visited a local park and toured the green house and found – saguaro cactus

went shopping at the mall, the grocery store and the home improvement store

marveled at the flavors of the fruit – grapes that would make you cry, and peaches from the gods

found curry flavored Pringles

marveled at the small portion sizes – ½ cup of ice cream, a golf ball sized pastry



toured Hakone by train, bus, boat, cable car and incline train and

smelled the sulphur from the water boiling from the ground

observed people eating fried squid on a stick

viewed the street theater of the Tokyo youth with careful attention and a complete lack of comprehension

learned not to eat while walking and not to point the soles of our feet at anyone


saw centuries old trees propped up with wooden beams

traveled by subway all around Tokyo – ate at the Hard

visited the Oriental Bazaar, a seven story toy store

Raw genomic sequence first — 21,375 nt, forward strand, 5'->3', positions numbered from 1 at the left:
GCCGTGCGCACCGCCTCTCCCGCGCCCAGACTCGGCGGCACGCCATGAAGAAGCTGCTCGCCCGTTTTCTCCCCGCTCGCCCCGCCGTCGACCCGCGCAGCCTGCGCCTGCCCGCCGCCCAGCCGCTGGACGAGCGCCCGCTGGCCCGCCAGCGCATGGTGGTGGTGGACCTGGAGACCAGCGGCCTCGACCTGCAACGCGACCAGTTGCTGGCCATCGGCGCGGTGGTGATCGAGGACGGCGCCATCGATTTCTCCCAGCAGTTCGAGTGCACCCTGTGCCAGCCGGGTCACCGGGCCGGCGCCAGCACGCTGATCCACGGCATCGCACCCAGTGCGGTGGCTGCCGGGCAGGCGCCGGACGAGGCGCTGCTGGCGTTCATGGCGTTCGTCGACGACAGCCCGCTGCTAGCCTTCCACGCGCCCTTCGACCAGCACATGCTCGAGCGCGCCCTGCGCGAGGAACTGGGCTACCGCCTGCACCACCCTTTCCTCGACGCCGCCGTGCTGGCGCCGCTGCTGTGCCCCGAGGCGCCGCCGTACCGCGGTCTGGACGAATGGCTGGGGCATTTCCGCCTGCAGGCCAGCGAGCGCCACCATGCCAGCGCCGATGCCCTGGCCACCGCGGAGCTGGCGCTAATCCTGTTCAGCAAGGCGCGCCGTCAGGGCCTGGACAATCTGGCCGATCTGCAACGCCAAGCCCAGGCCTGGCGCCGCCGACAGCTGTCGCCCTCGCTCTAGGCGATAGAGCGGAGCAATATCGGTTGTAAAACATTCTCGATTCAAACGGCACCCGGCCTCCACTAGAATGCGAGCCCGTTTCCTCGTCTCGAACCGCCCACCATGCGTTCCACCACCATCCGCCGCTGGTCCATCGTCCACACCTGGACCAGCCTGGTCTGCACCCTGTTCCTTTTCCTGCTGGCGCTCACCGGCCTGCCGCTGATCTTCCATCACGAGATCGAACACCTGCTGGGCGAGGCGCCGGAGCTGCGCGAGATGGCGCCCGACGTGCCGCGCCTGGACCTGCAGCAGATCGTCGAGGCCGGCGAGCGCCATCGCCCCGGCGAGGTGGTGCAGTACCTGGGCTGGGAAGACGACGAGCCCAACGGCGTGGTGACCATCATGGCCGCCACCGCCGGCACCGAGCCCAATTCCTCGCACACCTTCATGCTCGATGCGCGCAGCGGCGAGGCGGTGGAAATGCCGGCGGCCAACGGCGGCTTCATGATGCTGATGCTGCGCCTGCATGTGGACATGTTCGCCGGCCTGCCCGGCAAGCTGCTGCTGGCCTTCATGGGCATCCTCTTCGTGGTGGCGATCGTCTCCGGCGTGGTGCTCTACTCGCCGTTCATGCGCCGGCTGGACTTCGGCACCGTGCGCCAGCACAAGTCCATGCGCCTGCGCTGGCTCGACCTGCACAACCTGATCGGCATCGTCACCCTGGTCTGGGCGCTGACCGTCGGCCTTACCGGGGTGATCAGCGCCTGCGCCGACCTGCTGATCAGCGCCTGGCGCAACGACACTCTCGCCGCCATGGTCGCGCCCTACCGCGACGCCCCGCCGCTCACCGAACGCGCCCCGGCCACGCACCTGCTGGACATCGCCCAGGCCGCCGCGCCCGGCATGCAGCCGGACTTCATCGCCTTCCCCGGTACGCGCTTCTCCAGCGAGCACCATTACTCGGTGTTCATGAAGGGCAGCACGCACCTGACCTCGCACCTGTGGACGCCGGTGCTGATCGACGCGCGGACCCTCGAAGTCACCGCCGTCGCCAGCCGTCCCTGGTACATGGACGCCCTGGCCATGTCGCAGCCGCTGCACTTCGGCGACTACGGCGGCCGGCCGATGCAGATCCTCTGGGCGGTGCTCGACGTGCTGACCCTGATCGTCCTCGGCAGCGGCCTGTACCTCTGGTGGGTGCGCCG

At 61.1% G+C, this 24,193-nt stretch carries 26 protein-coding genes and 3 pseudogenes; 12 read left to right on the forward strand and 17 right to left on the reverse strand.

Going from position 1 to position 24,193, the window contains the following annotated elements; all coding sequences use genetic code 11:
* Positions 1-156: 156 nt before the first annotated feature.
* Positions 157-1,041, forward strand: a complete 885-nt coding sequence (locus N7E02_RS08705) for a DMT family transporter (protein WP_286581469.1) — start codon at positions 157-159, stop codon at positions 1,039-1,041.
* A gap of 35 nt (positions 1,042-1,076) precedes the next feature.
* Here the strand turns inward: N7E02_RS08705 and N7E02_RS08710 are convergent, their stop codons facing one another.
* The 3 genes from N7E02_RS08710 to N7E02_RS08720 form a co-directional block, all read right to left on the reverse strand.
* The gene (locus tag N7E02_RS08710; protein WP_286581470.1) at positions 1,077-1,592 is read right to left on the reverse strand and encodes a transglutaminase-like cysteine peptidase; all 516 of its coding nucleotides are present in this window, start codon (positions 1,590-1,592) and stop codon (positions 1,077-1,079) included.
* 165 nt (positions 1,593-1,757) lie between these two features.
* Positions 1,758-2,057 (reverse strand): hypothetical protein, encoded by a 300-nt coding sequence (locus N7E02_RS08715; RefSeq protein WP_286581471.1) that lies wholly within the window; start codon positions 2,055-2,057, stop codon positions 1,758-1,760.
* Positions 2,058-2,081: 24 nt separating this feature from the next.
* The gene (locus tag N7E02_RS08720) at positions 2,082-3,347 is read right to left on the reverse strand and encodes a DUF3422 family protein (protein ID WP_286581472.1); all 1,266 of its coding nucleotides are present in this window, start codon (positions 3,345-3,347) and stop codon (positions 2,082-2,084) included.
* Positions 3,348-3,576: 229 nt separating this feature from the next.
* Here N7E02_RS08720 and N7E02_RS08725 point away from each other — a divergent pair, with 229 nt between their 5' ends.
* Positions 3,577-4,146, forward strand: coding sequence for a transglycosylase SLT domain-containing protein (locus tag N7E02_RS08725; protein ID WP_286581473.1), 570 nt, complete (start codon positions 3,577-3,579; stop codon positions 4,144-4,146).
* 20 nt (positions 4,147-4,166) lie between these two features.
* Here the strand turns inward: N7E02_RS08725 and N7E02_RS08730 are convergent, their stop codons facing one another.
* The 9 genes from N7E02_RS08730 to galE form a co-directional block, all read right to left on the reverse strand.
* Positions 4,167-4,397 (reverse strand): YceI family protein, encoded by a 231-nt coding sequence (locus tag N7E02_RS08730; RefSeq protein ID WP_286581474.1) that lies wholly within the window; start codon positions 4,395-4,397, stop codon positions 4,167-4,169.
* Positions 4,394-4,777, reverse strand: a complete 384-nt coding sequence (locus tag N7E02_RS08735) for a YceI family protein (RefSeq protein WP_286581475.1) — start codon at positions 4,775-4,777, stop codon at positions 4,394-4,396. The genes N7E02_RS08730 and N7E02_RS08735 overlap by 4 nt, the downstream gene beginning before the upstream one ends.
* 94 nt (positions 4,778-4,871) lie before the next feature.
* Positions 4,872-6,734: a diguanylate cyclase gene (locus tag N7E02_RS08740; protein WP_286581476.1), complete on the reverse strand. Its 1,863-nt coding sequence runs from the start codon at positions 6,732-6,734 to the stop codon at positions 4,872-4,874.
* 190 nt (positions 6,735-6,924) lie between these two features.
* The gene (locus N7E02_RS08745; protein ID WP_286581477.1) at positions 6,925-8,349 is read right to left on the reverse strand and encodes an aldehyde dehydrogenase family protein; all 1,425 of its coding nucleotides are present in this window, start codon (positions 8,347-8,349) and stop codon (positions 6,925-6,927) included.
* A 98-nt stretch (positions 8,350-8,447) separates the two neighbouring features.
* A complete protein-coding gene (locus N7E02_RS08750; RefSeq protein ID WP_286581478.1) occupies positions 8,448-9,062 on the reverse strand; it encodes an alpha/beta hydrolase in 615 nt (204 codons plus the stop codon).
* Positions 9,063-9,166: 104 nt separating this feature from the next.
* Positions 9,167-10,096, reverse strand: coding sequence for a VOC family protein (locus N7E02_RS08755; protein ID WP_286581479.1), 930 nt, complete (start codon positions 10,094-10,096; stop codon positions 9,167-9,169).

so the branches wouldn’t break

Rock Café

and the Meiji Shrine


stayed on the 35th floor of a 40 story hotel in Tokyo and could not see to the end of the city

discovered an amazing Indian restaurant

shopped at a pearl jewelry store that was the entire fifth floor of a building that was about eight stories high and one room wide in the Roppongi district of Tokyo


saw Hello Kitty in every place we went in every local variety. The Hello Kitty with wood inlay, the papier-mâché Hello Kitty, the Hello Kitty wearing a sulfur-boiled black egg, the Hello Kitty in a kimono, the Hello Kitty with samurai sword

assiduously collected souvenirs and gifts for family back home


enjoyed the vast variety of vending machine offerings – canned coffee, milk, bowl of noodles, and pre packaged sandwiches. I remembered the joys of powdered chocolate in powdered milk – not quite chocolate, not quite milk

rediscovered my favorite drink from Taiwan – yogurt juice in the convenient 1/3 cup size